We are searching for two PhD students, interested in the field of translational neuroscience.
In recent years, the clinical symptoms of many brain disorders have been reinterpreted as dysfunction of brain circuits or “circuitopathies”. This paradigm shift from focal lesions to distributed brain networks allowed for the development of targeted neuromodulation therapies. One successful example is deep brain stimulation (DBS) in Parkinson’s disease (PD), which can reverse the motor symptoms of PD. Despite its great clinical success for core motor symptoms, major clinical needs remain unsolved such as gait disturbances and freezing in PD, or hemiparetic gait after stroke. In the proposed projects, we want to investigate the pathological network oscillations that lead to gait deficits in animal models of PD and stroke. To investigate the underlying circuit mechanisms, we will combine neural recordings during free behavior with targeted neuromodulation interventions (i.e. electrical spinal cord stimulation, pharmacogenetic- and optogenetic stimulation). These investigations may inspire the design of future neuroprosthetic systems for the treatment of motor deficits in patients.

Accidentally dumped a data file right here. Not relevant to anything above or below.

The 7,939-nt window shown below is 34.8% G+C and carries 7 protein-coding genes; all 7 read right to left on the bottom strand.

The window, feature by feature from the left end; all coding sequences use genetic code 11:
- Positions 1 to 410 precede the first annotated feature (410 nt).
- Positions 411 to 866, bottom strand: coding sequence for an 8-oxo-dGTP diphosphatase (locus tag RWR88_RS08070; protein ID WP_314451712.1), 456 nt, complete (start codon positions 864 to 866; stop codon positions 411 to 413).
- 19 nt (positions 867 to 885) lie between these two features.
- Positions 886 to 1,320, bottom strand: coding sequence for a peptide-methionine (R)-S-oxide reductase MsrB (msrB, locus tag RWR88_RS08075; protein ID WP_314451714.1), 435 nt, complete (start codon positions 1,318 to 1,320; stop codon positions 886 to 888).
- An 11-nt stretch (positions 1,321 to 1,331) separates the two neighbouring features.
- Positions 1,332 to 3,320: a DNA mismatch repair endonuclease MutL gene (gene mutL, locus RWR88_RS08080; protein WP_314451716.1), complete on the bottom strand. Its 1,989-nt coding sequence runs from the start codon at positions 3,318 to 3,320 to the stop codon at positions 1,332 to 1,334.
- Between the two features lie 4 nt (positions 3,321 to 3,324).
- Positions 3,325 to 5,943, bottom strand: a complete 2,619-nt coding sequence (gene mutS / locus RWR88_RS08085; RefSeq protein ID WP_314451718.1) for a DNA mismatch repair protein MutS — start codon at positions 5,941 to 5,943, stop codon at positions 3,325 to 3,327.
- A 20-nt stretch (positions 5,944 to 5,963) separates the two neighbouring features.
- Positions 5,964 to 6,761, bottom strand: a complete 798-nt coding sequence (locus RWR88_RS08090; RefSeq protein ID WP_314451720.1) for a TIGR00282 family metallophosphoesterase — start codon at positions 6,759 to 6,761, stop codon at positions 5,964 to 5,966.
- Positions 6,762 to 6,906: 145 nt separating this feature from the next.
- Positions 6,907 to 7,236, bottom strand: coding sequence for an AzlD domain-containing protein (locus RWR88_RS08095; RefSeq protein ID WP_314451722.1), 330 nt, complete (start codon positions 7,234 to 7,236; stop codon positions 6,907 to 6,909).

The PhD positions are part of a newly DFG-funded collaborative research center ‘RETUNE’, that will provide a dynamic environment for the exchange of ideas and interactions with other PhD students and experts in the field. Previous experience in working with animal models, performing neural recordings and neural signal analysis, are of advantage for the application.
Positions open from September 2020
Alternative starting dates can be discussed.
The salary is according to DFG standards, 40h per week.
If you are interested in the position, please send your CV and a statement of motivation to: firstname.lastname@example.org
Dr. Nikolaus Wenger, Prof. Christoph Harms and Prof. Matthias Endres
Department of Neurology with experimental Neurology
Charite, Universtity Medicine Berlin, Campus Mitte
Lab website: https://cutt.ly/Ey3rGrf